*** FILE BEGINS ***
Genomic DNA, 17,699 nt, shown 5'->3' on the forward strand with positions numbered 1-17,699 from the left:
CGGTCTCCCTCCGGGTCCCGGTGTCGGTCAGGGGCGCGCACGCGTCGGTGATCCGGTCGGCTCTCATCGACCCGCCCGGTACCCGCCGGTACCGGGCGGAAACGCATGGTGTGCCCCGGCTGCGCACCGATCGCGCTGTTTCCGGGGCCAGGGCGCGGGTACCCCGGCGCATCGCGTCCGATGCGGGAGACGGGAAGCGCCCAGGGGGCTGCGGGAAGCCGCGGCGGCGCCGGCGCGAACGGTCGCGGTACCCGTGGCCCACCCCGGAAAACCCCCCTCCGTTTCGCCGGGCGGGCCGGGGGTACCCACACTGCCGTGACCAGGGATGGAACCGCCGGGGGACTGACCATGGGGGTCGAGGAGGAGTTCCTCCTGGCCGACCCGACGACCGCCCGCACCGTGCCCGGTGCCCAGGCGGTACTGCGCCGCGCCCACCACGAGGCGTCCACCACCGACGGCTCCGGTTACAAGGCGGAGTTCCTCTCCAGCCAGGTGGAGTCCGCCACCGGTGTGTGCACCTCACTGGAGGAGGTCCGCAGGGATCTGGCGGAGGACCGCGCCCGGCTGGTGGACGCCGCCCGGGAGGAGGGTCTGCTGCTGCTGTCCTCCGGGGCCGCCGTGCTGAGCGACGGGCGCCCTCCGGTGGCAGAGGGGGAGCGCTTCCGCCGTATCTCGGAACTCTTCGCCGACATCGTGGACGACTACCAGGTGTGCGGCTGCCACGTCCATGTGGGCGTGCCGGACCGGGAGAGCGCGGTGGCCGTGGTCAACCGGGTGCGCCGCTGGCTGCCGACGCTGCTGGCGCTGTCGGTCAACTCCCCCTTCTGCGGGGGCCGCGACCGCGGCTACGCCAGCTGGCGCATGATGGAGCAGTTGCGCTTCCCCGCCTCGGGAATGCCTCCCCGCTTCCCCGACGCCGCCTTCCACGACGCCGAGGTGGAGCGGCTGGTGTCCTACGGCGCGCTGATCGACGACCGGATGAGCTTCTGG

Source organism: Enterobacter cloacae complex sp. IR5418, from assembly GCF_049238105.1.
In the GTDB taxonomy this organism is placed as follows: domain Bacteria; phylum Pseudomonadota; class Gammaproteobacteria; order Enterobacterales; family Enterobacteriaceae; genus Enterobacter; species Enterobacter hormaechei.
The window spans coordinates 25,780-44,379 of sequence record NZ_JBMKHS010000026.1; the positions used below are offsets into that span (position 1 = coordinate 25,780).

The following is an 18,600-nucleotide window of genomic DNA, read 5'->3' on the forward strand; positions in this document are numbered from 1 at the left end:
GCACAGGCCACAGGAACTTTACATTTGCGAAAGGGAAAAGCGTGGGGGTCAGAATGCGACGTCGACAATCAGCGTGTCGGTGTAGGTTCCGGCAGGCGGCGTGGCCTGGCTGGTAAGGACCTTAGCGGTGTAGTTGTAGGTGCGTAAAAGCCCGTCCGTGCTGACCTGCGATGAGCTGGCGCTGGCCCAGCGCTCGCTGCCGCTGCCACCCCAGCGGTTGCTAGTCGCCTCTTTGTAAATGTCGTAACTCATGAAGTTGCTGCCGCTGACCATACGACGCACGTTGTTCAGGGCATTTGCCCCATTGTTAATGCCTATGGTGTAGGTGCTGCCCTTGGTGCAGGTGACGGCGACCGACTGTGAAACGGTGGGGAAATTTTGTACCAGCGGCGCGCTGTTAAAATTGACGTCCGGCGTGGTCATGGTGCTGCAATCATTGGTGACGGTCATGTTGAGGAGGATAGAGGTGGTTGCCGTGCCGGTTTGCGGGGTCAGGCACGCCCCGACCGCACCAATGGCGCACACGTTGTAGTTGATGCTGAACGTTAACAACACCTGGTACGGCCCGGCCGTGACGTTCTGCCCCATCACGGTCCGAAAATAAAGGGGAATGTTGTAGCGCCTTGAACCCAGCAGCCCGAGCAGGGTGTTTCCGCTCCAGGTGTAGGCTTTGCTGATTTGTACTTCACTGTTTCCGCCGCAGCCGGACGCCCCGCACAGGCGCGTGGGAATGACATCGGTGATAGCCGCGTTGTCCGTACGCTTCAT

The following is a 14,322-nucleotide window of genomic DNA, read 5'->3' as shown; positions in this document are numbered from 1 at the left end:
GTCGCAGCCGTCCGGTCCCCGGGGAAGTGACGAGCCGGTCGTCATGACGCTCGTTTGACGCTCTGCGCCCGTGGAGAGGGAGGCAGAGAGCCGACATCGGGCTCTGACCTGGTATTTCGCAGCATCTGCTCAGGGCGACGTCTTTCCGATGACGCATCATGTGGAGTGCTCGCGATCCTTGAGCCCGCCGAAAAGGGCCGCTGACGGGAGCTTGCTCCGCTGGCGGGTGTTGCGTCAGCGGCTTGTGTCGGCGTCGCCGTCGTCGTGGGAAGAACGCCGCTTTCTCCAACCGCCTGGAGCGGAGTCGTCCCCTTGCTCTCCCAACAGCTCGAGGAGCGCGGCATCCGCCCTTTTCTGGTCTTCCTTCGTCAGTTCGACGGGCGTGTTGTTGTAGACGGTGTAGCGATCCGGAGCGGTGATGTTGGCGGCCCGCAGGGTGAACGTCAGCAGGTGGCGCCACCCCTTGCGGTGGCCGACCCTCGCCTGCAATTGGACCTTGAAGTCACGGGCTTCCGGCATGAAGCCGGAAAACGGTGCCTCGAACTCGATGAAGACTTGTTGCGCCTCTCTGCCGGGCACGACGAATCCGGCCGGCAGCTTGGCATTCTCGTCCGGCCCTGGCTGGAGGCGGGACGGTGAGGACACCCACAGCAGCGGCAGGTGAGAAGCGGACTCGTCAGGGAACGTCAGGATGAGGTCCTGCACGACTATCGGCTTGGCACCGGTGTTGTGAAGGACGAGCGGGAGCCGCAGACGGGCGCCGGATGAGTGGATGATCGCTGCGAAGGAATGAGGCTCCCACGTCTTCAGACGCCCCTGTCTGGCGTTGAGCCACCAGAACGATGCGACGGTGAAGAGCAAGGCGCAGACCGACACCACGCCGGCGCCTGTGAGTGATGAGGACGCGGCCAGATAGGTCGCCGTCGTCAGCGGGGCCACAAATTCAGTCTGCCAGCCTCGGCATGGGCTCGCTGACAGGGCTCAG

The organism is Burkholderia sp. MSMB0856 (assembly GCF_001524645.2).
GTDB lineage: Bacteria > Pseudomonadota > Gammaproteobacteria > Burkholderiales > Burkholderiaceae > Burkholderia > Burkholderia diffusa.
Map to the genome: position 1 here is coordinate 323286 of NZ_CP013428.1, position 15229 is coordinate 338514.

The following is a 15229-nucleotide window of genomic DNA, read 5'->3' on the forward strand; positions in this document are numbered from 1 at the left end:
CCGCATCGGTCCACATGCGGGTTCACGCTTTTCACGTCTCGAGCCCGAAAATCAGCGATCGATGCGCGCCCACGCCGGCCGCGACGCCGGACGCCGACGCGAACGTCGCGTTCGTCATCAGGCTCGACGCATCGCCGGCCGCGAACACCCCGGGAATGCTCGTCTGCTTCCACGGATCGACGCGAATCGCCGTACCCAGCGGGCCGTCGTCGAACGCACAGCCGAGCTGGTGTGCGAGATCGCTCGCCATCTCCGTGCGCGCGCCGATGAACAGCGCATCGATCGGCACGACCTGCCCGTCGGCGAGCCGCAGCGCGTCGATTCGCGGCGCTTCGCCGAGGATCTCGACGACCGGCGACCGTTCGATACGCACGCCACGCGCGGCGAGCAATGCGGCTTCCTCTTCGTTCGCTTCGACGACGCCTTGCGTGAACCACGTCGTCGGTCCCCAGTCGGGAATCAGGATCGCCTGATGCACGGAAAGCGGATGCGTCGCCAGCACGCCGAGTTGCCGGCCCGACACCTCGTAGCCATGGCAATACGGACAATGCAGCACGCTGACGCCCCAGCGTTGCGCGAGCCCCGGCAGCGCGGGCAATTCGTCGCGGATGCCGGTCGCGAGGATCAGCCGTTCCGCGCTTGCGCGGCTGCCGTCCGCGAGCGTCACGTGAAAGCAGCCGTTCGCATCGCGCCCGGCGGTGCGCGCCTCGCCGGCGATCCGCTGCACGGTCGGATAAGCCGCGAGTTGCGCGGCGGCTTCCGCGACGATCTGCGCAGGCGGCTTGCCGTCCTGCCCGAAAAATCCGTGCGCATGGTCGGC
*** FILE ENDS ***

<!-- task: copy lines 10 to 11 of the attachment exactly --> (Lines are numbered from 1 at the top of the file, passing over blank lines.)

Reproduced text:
The organism is Burkholderia sp. MSMB0856 (assembly GCF_001524645.2).
GTDB lineage: Bacteria > Pseudomonadota > Gammaproteobacteria > Burkholderiales > Burkholderiaceae > Burkholderia > Burkholderia diffusa.